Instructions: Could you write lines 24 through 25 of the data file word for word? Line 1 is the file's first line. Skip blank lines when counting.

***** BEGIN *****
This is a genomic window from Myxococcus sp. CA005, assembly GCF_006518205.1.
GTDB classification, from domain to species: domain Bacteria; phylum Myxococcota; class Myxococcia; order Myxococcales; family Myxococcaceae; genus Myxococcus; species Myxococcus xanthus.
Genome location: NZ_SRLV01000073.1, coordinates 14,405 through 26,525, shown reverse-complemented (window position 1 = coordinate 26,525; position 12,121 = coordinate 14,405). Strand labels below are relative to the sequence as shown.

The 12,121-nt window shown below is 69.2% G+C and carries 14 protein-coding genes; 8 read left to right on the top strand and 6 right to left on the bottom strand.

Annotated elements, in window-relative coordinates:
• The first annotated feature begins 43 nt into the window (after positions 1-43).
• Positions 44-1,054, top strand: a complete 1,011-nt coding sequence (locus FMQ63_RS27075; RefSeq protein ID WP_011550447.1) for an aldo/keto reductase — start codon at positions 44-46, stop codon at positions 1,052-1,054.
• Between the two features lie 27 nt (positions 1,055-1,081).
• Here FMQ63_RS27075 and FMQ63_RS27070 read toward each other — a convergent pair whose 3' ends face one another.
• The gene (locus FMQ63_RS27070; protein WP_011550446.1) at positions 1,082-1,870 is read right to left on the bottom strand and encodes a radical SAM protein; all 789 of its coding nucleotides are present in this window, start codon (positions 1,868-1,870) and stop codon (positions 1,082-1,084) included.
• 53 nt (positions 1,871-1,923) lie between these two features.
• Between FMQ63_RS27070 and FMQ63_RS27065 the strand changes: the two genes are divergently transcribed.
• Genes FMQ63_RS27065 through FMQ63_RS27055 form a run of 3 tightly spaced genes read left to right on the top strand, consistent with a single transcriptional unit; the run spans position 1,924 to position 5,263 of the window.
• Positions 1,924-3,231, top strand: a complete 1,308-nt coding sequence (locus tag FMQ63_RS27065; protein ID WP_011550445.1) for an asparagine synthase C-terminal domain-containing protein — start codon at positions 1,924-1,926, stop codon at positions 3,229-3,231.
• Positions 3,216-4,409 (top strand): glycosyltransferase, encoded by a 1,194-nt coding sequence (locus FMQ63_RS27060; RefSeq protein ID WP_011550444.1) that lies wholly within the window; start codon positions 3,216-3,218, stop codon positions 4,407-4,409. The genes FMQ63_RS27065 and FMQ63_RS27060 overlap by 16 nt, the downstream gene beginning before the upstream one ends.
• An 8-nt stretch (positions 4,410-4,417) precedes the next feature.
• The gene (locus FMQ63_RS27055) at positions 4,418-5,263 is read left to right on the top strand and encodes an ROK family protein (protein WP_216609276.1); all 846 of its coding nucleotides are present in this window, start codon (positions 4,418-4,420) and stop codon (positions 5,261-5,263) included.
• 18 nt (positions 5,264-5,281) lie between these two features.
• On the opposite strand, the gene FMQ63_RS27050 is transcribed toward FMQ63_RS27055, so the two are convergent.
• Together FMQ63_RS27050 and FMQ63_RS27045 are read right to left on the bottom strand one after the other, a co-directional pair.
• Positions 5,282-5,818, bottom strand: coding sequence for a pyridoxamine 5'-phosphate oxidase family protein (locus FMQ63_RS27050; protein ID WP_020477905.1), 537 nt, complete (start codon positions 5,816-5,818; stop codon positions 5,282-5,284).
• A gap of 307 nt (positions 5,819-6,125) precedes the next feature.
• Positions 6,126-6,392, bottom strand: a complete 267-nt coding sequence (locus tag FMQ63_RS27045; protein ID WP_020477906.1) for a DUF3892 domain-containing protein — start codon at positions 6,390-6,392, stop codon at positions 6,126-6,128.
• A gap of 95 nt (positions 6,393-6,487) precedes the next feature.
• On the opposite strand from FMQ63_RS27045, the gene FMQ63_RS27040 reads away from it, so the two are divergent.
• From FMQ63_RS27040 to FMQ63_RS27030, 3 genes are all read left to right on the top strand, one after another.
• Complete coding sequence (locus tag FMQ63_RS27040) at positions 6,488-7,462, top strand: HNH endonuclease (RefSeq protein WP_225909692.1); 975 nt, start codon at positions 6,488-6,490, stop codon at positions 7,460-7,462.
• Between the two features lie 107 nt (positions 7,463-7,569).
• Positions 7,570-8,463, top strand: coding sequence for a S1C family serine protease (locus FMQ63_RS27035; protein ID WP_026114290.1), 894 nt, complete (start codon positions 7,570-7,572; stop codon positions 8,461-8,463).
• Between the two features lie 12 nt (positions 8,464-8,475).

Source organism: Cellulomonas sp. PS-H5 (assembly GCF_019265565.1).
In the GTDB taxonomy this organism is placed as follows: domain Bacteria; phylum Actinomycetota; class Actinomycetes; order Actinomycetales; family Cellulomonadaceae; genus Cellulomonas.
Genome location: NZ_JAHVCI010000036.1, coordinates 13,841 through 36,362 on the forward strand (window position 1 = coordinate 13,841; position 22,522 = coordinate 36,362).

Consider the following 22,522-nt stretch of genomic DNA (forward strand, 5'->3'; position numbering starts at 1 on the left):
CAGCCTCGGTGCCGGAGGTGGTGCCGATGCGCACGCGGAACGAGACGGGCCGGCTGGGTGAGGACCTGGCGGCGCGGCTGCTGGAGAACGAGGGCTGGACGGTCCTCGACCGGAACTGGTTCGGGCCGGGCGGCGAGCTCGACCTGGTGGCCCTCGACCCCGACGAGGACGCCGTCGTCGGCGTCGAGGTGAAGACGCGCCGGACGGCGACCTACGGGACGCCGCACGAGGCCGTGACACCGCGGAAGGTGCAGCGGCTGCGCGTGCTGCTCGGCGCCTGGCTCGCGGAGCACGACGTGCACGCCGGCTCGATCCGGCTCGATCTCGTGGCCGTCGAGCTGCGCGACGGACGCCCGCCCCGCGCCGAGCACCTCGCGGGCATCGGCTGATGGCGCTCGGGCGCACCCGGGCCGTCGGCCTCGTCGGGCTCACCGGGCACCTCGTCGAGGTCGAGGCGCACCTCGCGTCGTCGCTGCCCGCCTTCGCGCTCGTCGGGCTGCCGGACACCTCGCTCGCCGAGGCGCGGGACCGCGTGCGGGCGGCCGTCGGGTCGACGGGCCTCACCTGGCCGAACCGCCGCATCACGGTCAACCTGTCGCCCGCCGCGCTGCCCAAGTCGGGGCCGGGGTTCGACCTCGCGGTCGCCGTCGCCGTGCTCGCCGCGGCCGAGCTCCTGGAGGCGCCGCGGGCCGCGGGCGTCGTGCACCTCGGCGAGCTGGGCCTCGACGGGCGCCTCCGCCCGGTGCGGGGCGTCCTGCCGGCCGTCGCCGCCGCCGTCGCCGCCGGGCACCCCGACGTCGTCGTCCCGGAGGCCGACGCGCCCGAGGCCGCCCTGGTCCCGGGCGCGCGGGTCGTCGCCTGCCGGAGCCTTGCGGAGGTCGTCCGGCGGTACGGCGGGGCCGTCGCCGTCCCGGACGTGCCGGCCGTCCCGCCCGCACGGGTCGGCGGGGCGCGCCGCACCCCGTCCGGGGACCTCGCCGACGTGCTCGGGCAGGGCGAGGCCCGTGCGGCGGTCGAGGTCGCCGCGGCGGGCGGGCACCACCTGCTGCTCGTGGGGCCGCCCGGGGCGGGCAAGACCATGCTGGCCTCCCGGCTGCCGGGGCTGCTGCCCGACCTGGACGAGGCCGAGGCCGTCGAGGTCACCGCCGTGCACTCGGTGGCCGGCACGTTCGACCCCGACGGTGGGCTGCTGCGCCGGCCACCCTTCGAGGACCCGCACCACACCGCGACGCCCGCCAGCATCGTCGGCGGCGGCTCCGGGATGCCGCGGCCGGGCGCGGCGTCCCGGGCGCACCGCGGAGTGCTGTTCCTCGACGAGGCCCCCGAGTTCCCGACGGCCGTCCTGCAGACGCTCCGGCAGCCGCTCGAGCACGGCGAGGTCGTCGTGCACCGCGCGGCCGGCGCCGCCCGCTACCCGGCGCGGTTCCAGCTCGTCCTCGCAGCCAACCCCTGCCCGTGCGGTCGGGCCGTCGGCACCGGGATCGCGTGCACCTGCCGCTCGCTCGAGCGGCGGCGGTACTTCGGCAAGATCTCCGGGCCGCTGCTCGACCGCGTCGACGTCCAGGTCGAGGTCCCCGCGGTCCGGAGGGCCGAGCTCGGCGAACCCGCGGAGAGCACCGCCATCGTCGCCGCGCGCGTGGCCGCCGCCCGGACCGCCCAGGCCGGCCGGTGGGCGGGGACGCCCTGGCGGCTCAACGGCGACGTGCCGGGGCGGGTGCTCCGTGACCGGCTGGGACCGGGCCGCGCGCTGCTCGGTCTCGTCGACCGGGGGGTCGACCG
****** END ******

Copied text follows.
• A gap of 95 nt (positions 6,393-6,487) precedes the next feature.
• On the opposite strand from FMQ63_RS27045, the gene FMQ63_RS27040 reads away from it, so the two are divergent.